Patternists, those who seek a New Testament pattern for the church, have for years attempted to see a biblical pattern for worship. Alexander Campbell dealt with this in the Millennial Harbinger, disavowing Acts 2:42 as the blueprint the early church followed for worship. Last summer, Lee Mason, the current editor of The Restoration Herald hinted at the same idea. I know I might be wrong, but after considerable thought I’ve decided there is no biblical model for corporate worship in the New Testament.
Let’s think about that for a while!
In the Old Testament worship occurred at a place. Worship always involved an altar and sacrifice. In fact, I think I can safely say there was no worship without sacrifice. Once Moses led Israel from Egypt, God revealed to Moses an entire system of worship focused on the altar at the Tabernacle. The “Tent of Worship,” as it was sometimes called, was a moveable temporary structure. All Israel looked forward to the time when the focus of worship would be in a permanent location. Once David established Jerusalem as his capital, he yearned to erect a permanent Temple. Because he was a “man of war,” God permitted him to assemble the building materials but he was not allowed to build the Temple. That remained for Solomon to do. Once Solomon completed and dedicated the Temple, all worship took place there. In fact, no worship took place outside the Temple confines.
At this juncture, I have to say that there was no single “day of worship” set aside in Israel. Since worship involved sacrifice, Israelites could worship at the Temple every day. The priests sacrificed animals for a variety of reasons every day. They slaughtered so many animals that there were specially constructed drains to permit most of the blood to flow away from the Temple area. You see, worship involved sacrifice!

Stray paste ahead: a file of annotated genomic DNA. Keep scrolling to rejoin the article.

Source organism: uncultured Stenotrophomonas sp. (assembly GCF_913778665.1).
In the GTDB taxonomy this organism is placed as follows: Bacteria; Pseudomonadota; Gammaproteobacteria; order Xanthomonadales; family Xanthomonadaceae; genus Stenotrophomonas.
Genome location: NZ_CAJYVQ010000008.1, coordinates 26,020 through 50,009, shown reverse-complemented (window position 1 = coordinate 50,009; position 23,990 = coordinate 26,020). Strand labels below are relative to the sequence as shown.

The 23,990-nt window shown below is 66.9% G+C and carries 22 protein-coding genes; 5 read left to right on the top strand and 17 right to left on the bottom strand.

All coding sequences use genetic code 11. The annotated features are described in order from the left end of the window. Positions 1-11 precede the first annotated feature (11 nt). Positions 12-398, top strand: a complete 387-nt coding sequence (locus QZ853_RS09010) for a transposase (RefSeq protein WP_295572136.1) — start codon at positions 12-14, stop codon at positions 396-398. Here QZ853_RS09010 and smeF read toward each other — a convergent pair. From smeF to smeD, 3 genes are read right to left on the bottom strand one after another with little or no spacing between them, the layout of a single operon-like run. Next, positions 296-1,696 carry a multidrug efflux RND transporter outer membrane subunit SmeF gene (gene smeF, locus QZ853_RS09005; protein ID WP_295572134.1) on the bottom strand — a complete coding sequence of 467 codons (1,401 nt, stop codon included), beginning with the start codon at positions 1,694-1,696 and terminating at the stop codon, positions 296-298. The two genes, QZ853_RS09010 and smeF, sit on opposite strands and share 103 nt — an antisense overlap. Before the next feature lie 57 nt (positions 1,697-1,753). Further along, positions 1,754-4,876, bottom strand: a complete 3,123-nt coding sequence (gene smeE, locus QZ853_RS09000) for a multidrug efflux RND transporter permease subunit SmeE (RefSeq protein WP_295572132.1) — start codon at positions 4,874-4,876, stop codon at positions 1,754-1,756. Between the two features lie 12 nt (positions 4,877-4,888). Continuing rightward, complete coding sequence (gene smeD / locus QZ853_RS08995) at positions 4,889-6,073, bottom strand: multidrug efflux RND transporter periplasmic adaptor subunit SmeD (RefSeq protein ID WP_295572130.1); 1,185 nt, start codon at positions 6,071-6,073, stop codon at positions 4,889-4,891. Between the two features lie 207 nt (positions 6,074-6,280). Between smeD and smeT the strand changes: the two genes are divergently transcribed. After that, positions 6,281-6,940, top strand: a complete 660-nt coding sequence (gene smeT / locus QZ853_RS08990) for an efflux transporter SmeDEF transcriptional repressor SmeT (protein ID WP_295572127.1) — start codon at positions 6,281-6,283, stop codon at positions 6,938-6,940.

The Sabbath day was not set aside as a day of worship. It was, instead, a day of rest. The fourth commandment, as recorded in Exodus 20, reads as follows: “Remember the Sabbath day, to keep it holy. Six days you shall labor and do all your work, but the seventh day is the Sabbath of the LORD your God. In it you shall do no work: you, nor your son, nor your daughter, nor your manservant, nor your maidservant, nor your cattle, nor your stranger who is within your gates. For in six days the LORD made the heavens and the earth, the sea, and all that is in them, and rested the seventh day. Therefore, the LORD blessed the Sabbath day and hallowed it” (Exodus 20:10, 11). Deuteronomy 5 repeats this commandment focusing on the Sabbath as a day of rest. The Jews also observed other Sabbaths, or holidays when normal work did not occur. These days might take place during festivals or other special days, but they weren’t days of worship. Neither were the numerous festivals and feasts days of worship. Those were days of commemoration and remembrance designed to keep specific events in their minds and hearts. Worship happened during those special days as the priests offered sacrifices, but the festivals themselves weren’t truly worship. The Day of Atonement was an exception to the rule. On the Day of Atonement, the priests offered a special sacrifice for the people’s sins and the High Priest took blood from that animals and sprinkled it on the mercy seat. That day was a day of worship because the whole purpose was the atoning sacrifice offered to God to expiate the people’s sins.
In 586, Nebuchadnezzar created a crisis for the Jews when his armies destroyed the Temple, stopped the sacrifices, and deported many of the people. Until Ezra and Nehemiah returned to Jerusalem with Cyrus’ blessing, there was no worship. Without sacrifice there is no worship!